How can a lever be used to multiply force?
How does the work done vary with levers?
The lever is a simple machine with many applications. The most common use is to lift heavy objects, but not all lever designs increase the force applied! In this investigation you will use a see-saw to determine the ways in which a lever can be used to increase force.
Part 1: Building a first class lever
Build the first class lever as shown.
Hang one mass at 20 cm and the other at 40 cm from the fulcrum on opposite sides.
Adjust the masses until the lever "balances."
Use a spring scale to measure and record the weight of each mass and also record the distance d between each mass and the fulcrum.
Set up levers in which the ratio of input force to output force (mechanical advantage) is 3, 4, 1/2, and 1/4
Propose a model of the form: input force = (?) × output force.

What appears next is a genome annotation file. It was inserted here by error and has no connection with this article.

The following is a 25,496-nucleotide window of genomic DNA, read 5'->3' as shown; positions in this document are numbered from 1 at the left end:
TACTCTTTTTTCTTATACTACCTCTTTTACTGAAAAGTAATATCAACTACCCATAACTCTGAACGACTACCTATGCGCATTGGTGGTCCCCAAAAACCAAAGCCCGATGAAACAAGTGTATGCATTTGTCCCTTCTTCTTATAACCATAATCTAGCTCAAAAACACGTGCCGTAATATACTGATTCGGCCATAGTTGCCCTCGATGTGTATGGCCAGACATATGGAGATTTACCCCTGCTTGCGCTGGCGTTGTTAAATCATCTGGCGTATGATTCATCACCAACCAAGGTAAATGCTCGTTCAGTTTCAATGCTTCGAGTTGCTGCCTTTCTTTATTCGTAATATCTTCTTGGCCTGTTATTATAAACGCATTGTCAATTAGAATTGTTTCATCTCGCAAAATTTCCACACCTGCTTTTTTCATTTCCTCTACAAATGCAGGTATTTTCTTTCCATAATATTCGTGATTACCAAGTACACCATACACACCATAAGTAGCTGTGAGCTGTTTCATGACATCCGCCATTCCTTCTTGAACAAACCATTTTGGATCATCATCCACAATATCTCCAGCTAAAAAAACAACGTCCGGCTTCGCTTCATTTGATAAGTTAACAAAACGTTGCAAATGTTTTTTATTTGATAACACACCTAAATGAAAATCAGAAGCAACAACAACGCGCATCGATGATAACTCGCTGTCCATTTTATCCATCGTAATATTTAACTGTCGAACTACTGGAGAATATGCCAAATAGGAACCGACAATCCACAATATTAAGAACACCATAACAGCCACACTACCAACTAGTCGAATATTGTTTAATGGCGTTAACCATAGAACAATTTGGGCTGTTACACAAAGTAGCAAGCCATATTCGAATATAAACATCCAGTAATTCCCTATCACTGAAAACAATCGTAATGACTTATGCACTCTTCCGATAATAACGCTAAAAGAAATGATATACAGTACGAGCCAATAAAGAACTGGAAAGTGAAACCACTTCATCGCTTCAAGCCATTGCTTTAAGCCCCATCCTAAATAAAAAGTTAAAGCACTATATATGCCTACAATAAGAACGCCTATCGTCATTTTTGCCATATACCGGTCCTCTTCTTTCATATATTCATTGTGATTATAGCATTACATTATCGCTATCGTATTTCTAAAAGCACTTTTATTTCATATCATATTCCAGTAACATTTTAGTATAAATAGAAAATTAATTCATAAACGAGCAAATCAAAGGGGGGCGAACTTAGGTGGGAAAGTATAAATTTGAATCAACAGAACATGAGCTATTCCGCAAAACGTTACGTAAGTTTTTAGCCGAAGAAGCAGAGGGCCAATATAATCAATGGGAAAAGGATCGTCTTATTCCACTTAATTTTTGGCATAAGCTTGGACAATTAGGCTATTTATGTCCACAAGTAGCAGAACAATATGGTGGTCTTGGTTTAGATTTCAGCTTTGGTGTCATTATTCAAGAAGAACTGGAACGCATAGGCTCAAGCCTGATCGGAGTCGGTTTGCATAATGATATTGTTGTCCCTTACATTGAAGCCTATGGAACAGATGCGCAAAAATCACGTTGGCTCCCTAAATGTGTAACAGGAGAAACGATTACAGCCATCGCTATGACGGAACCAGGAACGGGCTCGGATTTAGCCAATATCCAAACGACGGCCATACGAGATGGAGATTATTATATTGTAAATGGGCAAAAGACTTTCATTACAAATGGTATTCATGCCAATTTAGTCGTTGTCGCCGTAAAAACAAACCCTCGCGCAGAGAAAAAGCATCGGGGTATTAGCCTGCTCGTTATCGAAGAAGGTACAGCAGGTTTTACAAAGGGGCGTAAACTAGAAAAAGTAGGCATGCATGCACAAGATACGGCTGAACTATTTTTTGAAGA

Use your data to test your model. How do the measured and predicted ratios compare?
Suggest an explanation for any differences.
Part 2: Building a second and third class lever
There are three fundamental ways to configure a lever. The second and third class levers have the input and output force on the same side of the fulcrum.
Design and construct a second class lever with a mechanical advantage of three. Use the hanging weight as the output force (load) as shown in the diagram. Measure and record the actual mechanical advantage using a spring scale.
Design and construct a third class lever with a mechanical advantage of 1/3. Use the hanging weight as the output force (load) as shown in the diagram. Measure and record the actual mechanical advantage using a spring scale.
How are the forces applied different from the forces applied in the first part? (Hint: Force is a vector!)
For this part and the previous one, draw diagrams to describe the three different configurations for the relative positions of the fulcrum, applied force (“effort”), and resistance force (“load”).